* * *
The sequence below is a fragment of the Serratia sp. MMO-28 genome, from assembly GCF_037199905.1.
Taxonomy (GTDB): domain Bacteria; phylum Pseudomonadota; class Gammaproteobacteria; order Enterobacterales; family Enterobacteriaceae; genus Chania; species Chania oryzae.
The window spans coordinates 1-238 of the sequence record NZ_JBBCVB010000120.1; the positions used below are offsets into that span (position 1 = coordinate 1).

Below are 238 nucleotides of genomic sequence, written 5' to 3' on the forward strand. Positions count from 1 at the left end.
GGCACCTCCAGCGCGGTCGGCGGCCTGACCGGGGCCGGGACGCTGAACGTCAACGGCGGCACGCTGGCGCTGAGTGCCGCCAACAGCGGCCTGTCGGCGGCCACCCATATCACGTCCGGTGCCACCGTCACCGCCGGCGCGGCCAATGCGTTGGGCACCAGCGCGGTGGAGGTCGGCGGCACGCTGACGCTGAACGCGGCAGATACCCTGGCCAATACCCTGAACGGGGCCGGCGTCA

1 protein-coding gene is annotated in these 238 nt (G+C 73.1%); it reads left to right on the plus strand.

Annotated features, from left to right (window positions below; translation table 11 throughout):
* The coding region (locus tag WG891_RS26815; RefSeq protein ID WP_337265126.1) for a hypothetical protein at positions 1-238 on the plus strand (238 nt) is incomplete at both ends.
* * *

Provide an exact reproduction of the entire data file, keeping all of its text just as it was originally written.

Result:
The sequence below is a fragment of the Serratia sp. MMO-28 genome, from assembly GCF_037199905.1.
Taxonomy (GTDB): domain Bacteria; phylum Pseudomonadota; class Gammaproteobacteria; order Enterobacterales; family Enterobacteriaceae; genus Chania; species Chania oryzae.
The window spans coordinates 1-238 of the sequence record NZ_JBBCVB010000120.1; the positions used below are offsets into that span (position 1 = coordinate 1).

Below are 238 nucleotides of genomic sequence, written 5' to 3' on the forward strand. Positions count from 1 at the left end.
GGCACCTCCAGCGCGGTCGGCGGCCTGACCGGGGCCGGGACGCTGAACGTCAACGGCGGCACGCTGGCGCTGAGTGCCGCCAACAGCGGCCTGTCGGCGGCCACCCATATCACGTCCGGTGCCACCGTCACCGCCGGCGCGGCCAATGCGTTGGGCACCAGCGCGGTGGAGGTCGGCGGCACGCTGACGCTGAACGCGGCAGATACCCTGGCCAATACCCTGAACGGGGCCGGCGTCA

1 protein-coding gene is annotated in these 238 nt (G+C 73.1%); it reads left to right on the plus strand.

Annotated features, from left to right (window positions below; translation table 11 throughout):
* The coding region (locus tag WG891_RS26815; RefSeq protein ID WP_337265126.1) for a hypothetical protein at positions 1-238 on the plus strand (238 nt) is incomplete at both ends.